By Sarah Boesveld
Ryerson’s Adventure Society lives for the rush — and the tunes.
Whether that energy comes from swishing their skis down treacherous slopes in Quebec, whitewater rafting through the churning Ottawa River or rocking out to passionate, high energy music — this student group sure knows how to get its thrills.
The society held a fundraising event last Friday evening, featuring a pub night at the Ram in the Rye and a performance by local nu-metal band Avenue Road. The band, based in the Rexdale/Woodbridge area, entertained the enthusiastic crowd.
Avenue Road’s rock influences include Incubus and the Deftones, and they find inspiration in newer scream-o bands such as Story of the Year. “We try to incorporate parts of what we like into our songs,” bass player Davin Kiss says. Highlights of the show were true-to-form covers of alternative favourites “Wonderwall” by Oasis and “My Hero” by the Foo Fighters. The band’s original songs were also very impressive, strengthened by the double guitars, soaring lead vocals, and the occasional injection of screaming and metal breakdowns. The five-piece band has enjoyed a significant amount of success this past year.
After winning the Indie Soundclash Battle of the Bands at the Reverb last fall, Avenue Road is enjoying more attention from local promoters and is consistently growing a larger fan base. Though the band has basked in the limelight of the local Toronto scene, they remain focused and down to earth. Kiss says he hopes to play more fundraising shows like the Adventure Society’s in the future. Overall, the band just wants to see the audience rocking out.
“We play music for the love of music. We’ll play a show for nothing, as long as people have a good time,” Kiss says. And they certainly did. After the energetic show, audience members toured downstairs to the Ram in the Rye to socialize and dance to DJ Strut’s spins before planning their next excursion. You might never have heard of the Adventure Society. That’s probably because they are an Oakham House society and receive little funding from the RSU.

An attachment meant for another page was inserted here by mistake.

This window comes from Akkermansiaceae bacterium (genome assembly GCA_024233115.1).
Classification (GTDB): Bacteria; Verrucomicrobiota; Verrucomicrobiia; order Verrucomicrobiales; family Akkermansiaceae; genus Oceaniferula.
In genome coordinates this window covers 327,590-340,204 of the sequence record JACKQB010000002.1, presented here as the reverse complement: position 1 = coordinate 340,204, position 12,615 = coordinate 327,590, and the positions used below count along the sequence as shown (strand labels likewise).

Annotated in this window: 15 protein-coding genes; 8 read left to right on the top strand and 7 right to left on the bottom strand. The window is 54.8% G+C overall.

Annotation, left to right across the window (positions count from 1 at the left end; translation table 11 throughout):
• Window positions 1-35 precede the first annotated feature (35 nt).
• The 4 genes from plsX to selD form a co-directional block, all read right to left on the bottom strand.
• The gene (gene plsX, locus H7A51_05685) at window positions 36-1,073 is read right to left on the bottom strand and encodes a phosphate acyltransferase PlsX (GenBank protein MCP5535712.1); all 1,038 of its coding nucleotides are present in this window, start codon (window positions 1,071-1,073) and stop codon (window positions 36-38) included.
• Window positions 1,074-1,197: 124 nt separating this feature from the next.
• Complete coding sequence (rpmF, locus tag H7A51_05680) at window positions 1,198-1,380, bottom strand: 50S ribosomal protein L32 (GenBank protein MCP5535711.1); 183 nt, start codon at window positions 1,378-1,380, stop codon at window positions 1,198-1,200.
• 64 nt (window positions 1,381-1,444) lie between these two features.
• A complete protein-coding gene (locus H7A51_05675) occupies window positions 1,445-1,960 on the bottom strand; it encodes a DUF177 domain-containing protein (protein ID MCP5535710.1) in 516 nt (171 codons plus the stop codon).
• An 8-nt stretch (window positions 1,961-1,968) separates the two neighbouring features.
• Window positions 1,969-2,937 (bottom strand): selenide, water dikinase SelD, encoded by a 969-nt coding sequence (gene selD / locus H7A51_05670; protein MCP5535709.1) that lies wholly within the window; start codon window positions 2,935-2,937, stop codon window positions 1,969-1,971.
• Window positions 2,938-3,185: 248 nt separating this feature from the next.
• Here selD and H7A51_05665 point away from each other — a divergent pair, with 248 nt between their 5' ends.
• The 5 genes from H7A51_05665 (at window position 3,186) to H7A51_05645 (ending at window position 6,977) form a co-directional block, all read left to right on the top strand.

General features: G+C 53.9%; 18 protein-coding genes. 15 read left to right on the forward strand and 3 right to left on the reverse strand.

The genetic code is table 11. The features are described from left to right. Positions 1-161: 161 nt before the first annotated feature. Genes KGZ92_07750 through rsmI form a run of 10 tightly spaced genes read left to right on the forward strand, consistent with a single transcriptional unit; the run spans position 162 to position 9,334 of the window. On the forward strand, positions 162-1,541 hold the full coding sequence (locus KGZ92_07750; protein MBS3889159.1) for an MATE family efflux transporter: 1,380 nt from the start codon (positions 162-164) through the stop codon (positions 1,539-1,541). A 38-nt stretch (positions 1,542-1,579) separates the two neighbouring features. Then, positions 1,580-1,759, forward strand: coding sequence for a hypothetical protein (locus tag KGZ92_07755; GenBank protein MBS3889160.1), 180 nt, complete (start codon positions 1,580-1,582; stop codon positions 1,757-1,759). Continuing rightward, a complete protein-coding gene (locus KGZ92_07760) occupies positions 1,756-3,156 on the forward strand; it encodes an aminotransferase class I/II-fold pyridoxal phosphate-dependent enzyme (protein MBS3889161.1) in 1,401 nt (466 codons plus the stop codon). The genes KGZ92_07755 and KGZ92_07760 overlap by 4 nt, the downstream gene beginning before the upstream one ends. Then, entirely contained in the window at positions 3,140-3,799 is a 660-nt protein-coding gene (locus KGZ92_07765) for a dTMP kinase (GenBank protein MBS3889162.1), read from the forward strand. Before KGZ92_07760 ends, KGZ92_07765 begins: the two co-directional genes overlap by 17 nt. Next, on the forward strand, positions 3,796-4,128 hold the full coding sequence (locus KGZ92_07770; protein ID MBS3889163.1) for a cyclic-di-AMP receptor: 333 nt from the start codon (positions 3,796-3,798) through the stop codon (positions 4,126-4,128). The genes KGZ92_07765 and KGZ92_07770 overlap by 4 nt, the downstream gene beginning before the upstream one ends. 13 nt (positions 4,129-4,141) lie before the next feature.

Patrick de Guia, an executive with the society, says that all of the money the society receives goes towards their adventures. “We do try to cover some of the costs in order to fit the student’s budget,” he adds. One thing President Jennylyn Pringle loves about the society is that it brings balance and fun to her busy student life. “It’s been really beneficial on a social aspect,” she says. “The one thing that gets me through school is (the Adventure Society).”
The group has collected some regulars and is always open to new faces. Members are also free to plan some of the trips themselves. Fourth-year urban planning student and longtime member Jan Skoczny-Gratton did just that. He organized this year’s Quebec ski trip. He praises the society for helping him come into his own. “I find that it’s a great group, a great way to meet new people and friends and keep yourself active,” he says. Keeping active is one of the most important aspects of the society, de Guia says.
He notes that because Ryerson is a commuter school, students often go home after class instead of getting involved with student groups and meeting people with similar interests. “Being trapped inside all day is horrible for anybody — being able to try something new is always great.”
The group is currently selling tickets for its next excursion to Blue Mountain during reading week.